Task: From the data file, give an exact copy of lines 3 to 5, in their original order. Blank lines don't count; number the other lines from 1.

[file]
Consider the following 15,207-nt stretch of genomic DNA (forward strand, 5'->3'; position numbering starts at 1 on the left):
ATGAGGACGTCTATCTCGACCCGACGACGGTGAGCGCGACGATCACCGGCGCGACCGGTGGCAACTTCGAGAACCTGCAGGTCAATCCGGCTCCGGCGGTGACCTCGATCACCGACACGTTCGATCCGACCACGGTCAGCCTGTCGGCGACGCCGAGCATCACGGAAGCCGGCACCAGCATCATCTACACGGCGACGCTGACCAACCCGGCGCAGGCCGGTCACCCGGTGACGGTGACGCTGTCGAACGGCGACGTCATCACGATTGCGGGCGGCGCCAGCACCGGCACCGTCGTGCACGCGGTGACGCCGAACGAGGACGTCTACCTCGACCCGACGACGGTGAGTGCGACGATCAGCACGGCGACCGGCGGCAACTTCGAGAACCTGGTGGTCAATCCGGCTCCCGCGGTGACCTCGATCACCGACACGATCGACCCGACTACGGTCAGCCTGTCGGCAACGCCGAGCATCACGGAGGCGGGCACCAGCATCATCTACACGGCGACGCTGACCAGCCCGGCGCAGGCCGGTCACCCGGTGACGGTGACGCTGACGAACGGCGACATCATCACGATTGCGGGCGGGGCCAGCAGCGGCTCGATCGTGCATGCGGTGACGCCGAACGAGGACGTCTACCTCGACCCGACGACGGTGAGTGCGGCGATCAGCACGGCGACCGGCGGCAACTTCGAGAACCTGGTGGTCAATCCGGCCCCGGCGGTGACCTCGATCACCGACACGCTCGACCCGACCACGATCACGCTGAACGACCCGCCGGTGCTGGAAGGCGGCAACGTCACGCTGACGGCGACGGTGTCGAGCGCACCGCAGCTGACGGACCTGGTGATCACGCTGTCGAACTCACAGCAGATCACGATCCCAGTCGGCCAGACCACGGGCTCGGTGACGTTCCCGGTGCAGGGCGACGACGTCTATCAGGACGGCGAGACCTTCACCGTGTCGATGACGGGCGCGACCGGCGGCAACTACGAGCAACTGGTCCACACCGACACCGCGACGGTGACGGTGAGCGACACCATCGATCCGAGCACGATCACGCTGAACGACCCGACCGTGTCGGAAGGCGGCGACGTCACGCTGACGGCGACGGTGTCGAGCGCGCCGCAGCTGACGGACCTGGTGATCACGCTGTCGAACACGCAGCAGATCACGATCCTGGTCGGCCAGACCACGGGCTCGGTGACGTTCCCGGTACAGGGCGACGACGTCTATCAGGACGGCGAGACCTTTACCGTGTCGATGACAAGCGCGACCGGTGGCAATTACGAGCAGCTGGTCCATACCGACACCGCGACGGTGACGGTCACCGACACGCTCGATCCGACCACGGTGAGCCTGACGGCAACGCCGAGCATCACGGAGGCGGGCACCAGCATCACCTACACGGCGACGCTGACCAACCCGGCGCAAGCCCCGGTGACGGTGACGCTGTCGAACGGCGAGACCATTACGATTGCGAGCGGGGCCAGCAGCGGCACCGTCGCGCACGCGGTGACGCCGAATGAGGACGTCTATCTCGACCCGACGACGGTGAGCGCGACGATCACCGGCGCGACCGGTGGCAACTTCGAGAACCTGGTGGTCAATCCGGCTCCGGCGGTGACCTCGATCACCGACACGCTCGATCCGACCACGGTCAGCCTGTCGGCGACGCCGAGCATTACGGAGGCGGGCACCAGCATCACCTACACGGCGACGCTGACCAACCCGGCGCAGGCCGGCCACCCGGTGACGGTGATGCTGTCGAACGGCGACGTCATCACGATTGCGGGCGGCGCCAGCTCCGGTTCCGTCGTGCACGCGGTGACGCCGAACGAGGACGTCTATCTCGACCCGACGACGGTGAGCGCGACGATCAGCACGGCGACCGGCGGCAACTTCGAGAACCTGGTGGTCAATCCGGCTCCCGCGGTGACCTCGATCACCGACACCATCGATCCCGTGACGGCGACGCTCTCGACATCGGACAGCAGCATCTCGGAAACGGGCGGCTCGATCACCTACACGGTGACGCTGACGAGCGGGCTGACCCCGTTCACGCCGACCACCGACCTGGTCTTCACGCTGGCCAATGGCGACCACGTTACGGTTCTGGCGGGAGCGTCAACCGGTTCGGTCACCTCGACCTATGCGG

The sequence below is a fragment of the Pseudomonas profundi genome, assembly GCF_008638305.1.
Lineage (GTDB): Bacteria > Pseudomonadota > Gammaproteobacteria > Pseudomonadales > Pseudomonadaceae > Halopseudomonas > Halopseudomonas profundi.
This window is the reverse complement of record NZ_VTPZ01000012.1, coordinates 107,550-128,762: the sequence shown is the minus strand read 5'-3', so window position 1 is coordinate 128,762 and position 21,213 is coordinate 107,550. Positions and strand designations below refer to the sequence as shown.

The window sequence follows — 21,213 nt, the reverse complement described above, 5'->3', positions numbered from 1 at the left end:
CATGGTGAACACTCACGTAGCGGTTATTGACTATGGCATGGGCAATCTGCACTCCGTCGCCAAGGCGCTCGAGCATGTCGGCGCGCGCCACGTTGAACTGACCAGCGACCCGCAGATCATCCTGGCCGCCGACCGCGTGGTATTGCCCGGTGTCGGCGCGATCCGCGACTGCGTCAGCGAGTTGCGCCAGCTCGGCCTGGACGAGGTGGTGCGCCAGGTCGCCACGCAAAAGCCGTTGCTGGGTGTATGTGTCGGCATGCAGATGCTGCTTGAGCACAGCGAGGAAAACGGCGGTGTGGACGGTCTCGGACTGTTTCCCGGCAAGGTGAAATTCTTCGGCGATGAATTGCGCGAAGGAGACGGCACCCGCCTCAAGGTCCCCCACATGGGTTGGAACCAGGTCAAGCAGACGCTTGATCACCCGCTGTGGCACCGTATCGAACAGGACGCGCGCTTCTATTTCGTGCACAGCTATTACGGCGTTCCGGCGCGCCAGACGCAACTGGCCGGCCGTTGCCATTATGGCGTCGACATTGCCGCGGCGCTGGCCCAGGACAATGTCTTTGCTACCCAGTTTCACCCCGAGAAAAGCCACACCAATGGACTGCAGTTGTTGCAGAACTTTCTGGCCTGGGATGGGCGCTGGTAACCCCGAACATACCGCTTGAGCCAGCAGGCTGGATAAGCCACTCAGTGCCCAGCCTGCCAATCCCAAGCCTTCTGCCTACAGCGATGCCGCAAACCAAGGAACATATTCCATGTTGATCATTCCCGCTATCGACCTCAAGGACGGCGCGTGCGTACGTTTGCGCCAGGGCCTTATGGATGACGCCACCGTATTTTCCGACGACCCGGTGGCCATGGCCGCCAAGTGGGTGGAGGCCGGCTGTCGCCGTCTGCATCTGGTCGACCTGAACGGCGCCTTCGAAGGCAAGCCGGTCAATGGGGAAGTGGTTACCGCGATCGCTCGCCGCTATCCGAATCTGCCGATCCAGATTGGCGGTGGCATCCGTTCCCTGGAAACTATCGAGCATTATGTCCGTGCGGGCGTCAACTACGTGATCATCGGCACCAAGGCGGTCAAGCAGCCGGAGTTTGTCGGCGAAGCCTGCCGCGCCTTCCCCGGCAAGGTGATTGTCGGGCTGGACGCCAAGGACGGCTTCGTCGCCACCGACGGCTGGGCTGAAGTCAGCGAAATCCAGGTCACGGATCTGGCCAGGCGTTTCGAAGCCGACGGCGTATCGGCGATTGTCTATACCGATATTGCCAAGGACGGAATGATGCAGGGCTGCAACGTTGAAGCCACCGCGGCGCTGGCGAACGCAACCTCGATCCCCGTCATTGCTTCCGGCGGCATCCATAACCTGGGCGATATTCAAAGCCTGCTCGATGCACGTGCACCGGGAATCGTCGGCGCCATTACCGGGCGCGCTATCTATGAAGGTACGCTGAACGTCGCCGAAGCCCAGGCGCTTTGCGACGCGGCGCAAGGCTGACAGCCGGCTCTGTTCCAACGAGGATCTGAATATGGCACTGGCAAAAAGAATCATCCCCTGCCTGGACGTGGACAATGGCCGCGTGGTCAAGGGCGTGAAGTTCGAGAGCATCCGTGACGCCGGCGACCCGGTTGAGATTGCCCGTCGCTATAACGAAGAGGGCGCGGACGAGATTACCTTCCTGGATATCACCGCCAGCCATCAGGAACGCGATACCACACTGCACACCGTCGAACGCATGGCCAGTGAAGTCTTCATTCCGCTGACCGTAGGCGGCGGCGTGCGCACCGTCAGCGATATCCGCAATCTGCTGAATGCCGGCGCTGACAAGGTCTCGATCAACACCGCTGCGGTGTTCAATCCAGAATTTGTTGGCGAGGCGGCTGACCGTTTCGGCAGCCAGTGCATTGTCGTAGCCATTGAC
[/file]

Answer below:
The sequence below is a fragment of the Pseudomonas profundi genome, assembly GCF_008638305.1.
Lineage (GTDB): Bacteria > Pseudomonadota > Gammaproteobacteria > Pseudomonadales > Pseudomonadaceae > Halopseudomonas > Halopseudomonas profundi.
This window is the reverse complement of record NZ_VTPZ01000012.1, coordinates 107,550-128,762: the sequence shown is the minus strand read 5'-3', so window position 1 is coordinate 128,762 and position 21,213 is coordinate 107,550. Positions and strand designations below refer to the sequence as shown.